• Natalie Lam

Strategies to rectify hormonal imbalances and weight gain

Natalie Lam, HK BioTek Intern

The previous article introduced the two-way interaction between hormonal imbalance and weight gain (NO PREVIOUS ARTICLE?), which forms a vicious cycle that exacerbates hormonal imbalance and weight gain. However, through strategies it is related to a person’s dietary habits, exercise habits, and handling of psychological stress, the vicious cycle can be terminated.

Strategy #1: Stick to the Mediterranean diet

Let me be frank - diet foods are often unpalatable, non-nutritive and unsatisfying. As a result, dieters tend to revert to their previous dietary habits, which is why their weight will rebound shortly after dieting.

If you would like to lose weight, you don’t have to obsessively count your caloric intake, because the Mediterranean diet (MD) can help you avoid the “nightmares” of dieting.

The Mediterranean Diet Centre show a lot of mouth-watering Mediterranean cuisine and the benefits for this diet are remarkable. It can help with heart and gut microbiota health. The MD encourages a high consumption of plant-based foods and omega-3 fatty acids (FAs). Both MD components not only make the food more palatable, nutritious and “filling” than diets that promise unreasonably rapid weight loss, but also exert positive influences on the composition of gut microbiota, which can potentially reverse diet-induced weight gain.

Plant-based components in the MD and weight loss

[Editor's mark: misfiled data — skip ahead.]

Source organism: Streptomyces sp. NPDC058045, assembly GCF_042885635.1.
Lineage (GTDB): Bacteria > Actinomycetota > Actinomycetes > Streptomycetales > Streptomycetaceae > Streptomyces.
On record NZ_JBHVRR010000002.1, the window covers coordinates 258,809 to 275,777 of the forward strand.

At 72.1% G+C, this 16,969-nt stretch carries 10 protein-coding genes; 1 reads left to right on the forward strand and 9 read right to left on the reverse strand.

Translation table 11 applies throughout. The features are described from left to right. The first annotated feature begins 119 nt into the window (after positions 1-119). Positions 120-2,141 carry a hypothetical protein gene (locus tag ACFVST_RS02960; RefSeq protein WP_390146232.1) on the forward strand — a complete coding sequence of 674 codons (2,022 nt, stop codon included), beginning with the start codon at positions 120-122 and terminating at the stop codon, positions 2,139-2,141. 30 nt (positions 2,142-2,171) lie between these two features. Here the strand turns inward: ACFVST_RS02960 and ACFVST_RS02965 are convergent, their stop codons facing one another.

Plant-based foods in the MD, including plant proteins from soybeans and non-digestible carbohydrates from whole grains. They both act as prebiotics.

To put it simply, they act as food for beneficial gut microbiota in the large intestine. As these prebiotic plant-based compounds reach the large intestine, they are fermented by beneficial gut microbiota, such as Bifidobacterium and lactic acid bacteria. Energy and short-chain fatty acids (SCFAs) generated from fermented prebiotics are utilized for the growth of these beneficial microbiota. The newly formed beneficial microbiota not only produce antimicrobial substances that can kill off harmful gut microbes, but in turn also produce SCFAs.

All products yielded from the above 2-step reaction help rectify hormonal imbalance and hormonal imbalance-induced weight gain. In particular, three types of SCFAs, acetate, butyrate and propionate, act on hormone-secreting gut cells in the gut-brain axis, which signals the brain to stimulate their secretion of satiety hormones. As SCFAs on these gut cells also stimulate the release of brain chemicals that confer relaxing effects, which helps avoid a hyperactive hypothalamic-pituitary-adrenal (HPA) axis hence weight gain.

Omega-3 FAs in the MD and weight loss

In the MD, for example omega-3 FAs found in olive oil and oily fish for example should be consumed more frequently compared to omega-6 FAs that are found in sunflower oils for example. Omega-6 FAs are pro-inflammatory - which as previously mentioned, stimulates the secretion of stress hormone cortisol, appetite and therefore weight gain. In contrast, omega-3 FAs exert anti-inflammatory effects by acting as a prebiotic of beneficial gut microbes and suppressing the production of harmful gut microbes, resulting in an overall increase in SCFA concentrations.